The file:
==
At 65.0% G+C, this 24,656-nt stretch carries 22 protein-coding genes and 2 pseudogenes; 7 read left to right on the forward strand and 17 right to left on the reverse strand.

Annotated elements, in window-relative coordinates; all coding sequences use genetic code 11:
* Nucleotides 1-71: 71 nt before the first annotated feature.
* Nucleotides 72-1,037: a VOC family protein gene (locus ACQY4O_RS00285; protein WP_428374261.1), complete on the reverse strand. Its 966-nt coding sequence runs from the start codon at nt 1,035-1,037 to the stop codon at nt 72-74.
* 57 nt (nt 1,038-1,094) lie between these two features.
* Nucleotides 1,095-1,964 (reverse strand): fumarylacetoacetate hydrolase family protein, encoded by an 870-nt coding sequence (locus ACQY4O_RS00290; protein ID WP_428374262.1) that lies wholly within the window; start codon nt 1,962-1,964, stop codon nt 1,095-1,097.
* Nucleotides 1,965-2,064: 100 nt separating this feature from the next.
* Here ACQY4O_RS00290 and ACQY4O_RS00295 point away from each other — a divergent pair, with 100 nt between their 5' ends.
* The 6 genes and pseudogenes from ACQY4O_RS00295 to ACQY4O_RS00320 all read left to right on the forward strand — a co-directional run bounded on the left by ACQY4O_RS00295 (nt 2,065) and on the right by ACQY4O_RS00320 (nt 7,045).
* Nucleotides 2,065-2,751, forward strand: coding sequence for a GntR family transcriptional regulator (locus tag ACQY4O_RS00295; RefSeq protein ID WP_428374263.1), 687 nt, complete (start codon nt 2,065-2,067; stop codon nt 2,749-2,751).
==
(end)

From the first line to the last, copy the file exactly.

At 65.0% G+C, this 24,656-nt stretch carries 22 protein-coding genes and 2 pseudogenes; 7 read left to right on the forward strand and 17 right to left on the reverse strand.

Annotated elements, in window-relative coordinates; all coding sequences use genetic code 11:
* Nucleotides 1-71: 71 nt before the first annotated feature.
* Nucleotides 72-1,037: a VOC family protein gene (locus ACQY4O_RS00285; protein WP_428374261.1), complete on the reverse strand. Its 966-nt coding sequence runs from the start codon at nt 1,035-1,037 to the stop codon at nt 72-74.
* 57 nt (nt 1,038-1,094) lie between these two features.
* Nucleotides 1,095-1,964 (reverse strand): fumarylacetoacetate hydrolase family protein, encoded by an 870-nt coding sequence (locus ACQY4O_RS00290; protein ID WP_428374262.1) that lies wholly within the window; start codon nt 1,962-1,964, stop codon nt 1,095-1,097.
* Nucleotides 1,965-2,064: 100 nt separating this feature from the next.
* Here ACQY4O_RS00290 and ACQY4O_RS00295 point away from each other — a divergent pair, with 100 nt between their 5' ends.
* The 6 genes and pseudogenes from ACQY4O_RS00295 to ACQY4O_RS00320 all read left to right on the forward strand — a co-directional run bounded on the left by ACQY4O_RS00295 (nt 2,065) and on the right by ACQY4O_RS00320 (nt 7,045).
* Nucleotides 2,065-2,751, forward strand: coding sequence for a GntR family transcriptional regulator (locus tag ACQY4O_RS00295; RefSeq protein ID WP_428374263.1), 687 nt, complete (start codon nt 2,065-2,067; stop codon nt 2,749-2,751).